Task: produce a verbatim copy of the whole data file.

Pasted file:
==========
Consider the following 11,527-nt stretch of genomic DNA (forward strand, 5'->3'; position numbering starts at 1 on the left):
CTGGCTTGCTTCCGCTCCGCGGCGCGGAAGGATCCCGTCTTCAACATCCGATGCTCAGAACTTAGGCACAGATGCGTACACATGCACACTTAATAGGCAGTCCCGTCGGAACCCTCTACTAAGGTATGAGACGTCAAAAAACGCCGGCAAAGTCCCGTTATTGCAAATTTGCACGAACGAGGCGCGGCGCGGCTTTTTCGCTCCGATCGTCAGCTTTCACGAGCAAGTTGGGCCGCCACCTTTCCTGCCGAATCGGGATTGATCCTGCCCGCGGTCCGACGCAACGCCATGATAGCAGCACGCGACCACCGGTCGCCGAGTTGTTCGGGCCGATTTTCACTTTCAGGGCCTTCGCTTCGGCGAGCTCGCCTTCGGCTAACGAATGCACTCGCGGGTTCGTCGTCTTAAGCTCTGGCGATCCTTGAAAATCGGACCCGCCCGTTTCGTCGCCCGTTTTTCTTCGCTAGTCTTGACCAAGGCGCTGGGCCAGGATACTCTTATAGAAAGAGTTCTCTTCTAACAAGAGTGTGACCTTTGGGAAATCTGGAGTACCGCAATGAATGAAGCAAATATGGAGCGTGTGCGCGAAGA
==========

Consider the following 11,527-nt stretch of genomic DNA (forward strand, 5'->3'; position numbering starts at 1 on the left):
CTGGCTTGCTTCCGCTCCGCGGCGCGGAAGGATCCCGTCTTCAACATCCGATGCTCAGAACTTAGGCACAGATGCGTACACATGCACACTTAATAGGCAGTCCCGTCGGAACCCTCTACTAAGGTATGAGACGTCAAAAAACGCCGGCAAAGTCCCGTTATTGCAAATTTGCACGAACGAGGCGCGGCGCGGCTTTTTCGCTCCGATCGTCAGCTTTCACGAGCAAGTTGGGCCGCCACCTTTCCTGCCGAATCGGGATTGATCCTGCCCGCGGTCCGACGCAACGCCATGATAGCAGCACGCGACCACCGGTCGCCGAGTTGTTCGGGCCGATTTTCACTTTCAGGGCCTTCGCTTCGGCGAGCTCGCCTTCGGCTAACGAATGCACTCGCGGGTTCGTCGTCTTAAGCTCTGGCGATCCTTGAAAATCGGACCCGCCCGTTTCGTCGCCCGTTTTTCTTCGCTAGTCTTGACCAAGGCGCTGGGCCAGGATACTCTTATAGAAAGAGTTCTCTTCTAACAAGAGTGTGACCTTTGGGAAATCTGGAGTACCGCAATGAATGAAGCAAATATGGAGCGTGTGCGCGAAGA